“Give the rich a tax cut, they sock their savings away in a tax haven, and no one else benefits.”

    These simple truths have increased since Citizens United went into effect and our government was put on the auction block. Repeating them often enough might eventually result in bringing out those voters who sit at home on election days.

  2. JoAnn,

    Of course. It’s the lie that’s been perpetrated since the invention of money. Republicans embrace lies, because they are (1) morally bankrupt, (2) Think that God will provide for the poor, (3) Think that everyone will believe them and (4) Enjoy screwing working people for the sake of their enrichment.

    Other facts are that families making less than $50,000 per year spend EVERY DIME on food, shelter, clothing and transportation. Pay them $60,000 per year and they will do more of the same. But that flies in the fast of the quarterly report lie that capitalists and financiers are compelled to keep telling by their stockholders.

  3. For more than 30 years, our Neoliberal world has cut taxes on the rich, and it does one thing only…”As a result of the GOP’s 2017 tax cuts, deficits and the national debt have ballooned.”

    Corporations used the cash to buy back stocks which have elevated the stock market. Period.

    The only reason wages are growing at the lower levels is the demand for employees. When retail starts paying more, the fast-food employee heads to greener pastures.

    Both political parties have espoused voodoo economics because they don’t write the tax cuts…accountants and tax lawyers write them for the industry.

    Until we have a political class who work for the people, the Donor Class will benefit from everything in Washington. You heard this in the Democratic debates from the “No we can’t.” crowd. Pathetic.

  4. It’s no mystery why increasing the pay of lower-paid workers increases, rather than decreases, employment. If a pay raise lowers corporate profits, this shifts money from those who save more to those who (by necessity) spend more. This increases aggregate demand.

    Within reason, this doesn’t appear to reduce investment. Investment opportunities increase so long a demand is increasing.

  5. The party of wealth cares about wealth. They just as soon not have the wealthy populace cluttered up with the poor and middle class because they don’t donate so what good are they?

    They and bankers (who make money by handling the wealth of the wealthy) have made up the rules that allow the wealthy to donate more lavishly and published them under the nom de plume of “economics”.

    We need to do the same for the people who build the economy, the workers who are the consumers who are for all intent and purposes we, the people.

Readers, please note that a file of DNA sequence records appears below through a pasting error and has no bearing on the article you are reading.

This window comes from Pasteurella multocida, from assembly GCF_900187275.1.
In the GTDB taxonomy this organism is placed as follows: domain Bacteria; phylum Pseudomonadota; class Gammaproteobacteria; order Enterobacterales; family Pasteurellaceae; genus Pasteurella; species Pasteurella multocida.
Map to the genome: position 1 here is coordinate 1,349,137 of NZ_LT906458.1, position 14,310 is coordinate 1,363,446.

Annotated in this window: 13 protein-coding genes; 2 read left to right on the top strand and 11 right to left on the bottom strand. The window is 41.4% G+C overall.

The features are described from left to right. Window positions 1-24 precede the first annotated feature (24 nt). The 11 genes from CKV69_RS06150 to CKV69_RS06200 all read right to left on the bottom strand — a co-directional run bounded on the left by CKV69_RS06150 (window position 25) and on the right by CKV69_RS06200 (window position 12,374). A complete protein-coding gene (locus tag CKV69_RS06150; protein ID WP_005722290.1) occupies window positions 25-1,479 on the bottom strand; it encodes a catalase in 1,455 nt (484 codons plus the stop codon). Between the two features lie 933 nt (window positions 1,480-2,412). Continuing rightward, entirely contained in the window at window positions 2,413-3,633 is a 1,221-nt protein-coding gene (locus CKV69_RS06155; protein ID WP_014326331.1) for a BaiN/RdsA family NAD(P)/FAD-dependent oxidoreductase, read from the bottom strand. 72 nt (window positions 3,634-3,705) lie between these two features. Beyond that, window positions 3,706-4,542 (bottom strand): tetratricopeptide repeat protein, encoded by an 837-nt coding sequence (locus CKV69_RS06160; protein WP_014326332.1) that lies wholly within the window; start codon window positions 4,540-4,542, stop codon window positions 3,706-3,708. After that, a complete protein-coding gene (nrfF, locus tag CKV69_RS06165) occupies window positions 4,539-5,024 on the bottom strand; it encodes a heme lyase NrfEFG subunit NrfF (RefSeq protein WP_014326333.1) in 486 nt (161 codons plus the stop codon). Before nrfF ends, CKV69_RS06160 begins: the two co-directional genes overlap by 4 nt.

The first rule of the real economy is that the government has very little to do with the economy. What business cycles really are are the effects of innovation. For instance the current record business expansion is not due to Trump but to Obama who restored our economic rules from the last redistribution attack by Bush. What is the cause of this prosperity? Computers following Moore’s Law and the revolution that they have created in monetizing data. What will be the next extension of prosperity if we get rid of Republicans? Conversion of our energy infrastructure to sustainable as well as the labor required to bring about the necessary compression of civilization to a significantly smaller area of earth above rising seas and with weather still conducive to human habitat.

    What Democrats will bring us is not workers to serve the wealthy but vice versa so prosperity grows in terms of the number of people who live more satisfying lives from it, not workers enslaved to the wealthy because they make up the rules.

    All we need is courage, faith in ourselves and our labor, and the unity to stand replacing the divisiveness that makes us too easy to manage.

  6. No. No. No. No pay raise for workers. All they would do is salt it away in an offshore bank. They’d buy back stock. They’d spend it in Monaco. They’d use every penny of it to open another drapery factory in Bangladesh. They’d use it to open up another cocaine mule route from Mexico. They’d buy another judge and a half-dozen Congressmen. They’d spend it on a penthouse for a third mistress. And no, they would not repatriate that $25 they left in Tijuana.

  7. Ms. Kennedy: my phone recently died. When I got another one, your blog did not transfer to my new Facebook account. Can you “refriend” me so I can resume reading & responding to your writings? My phone number is 317 260-1800. Thank you. Vicki DuBois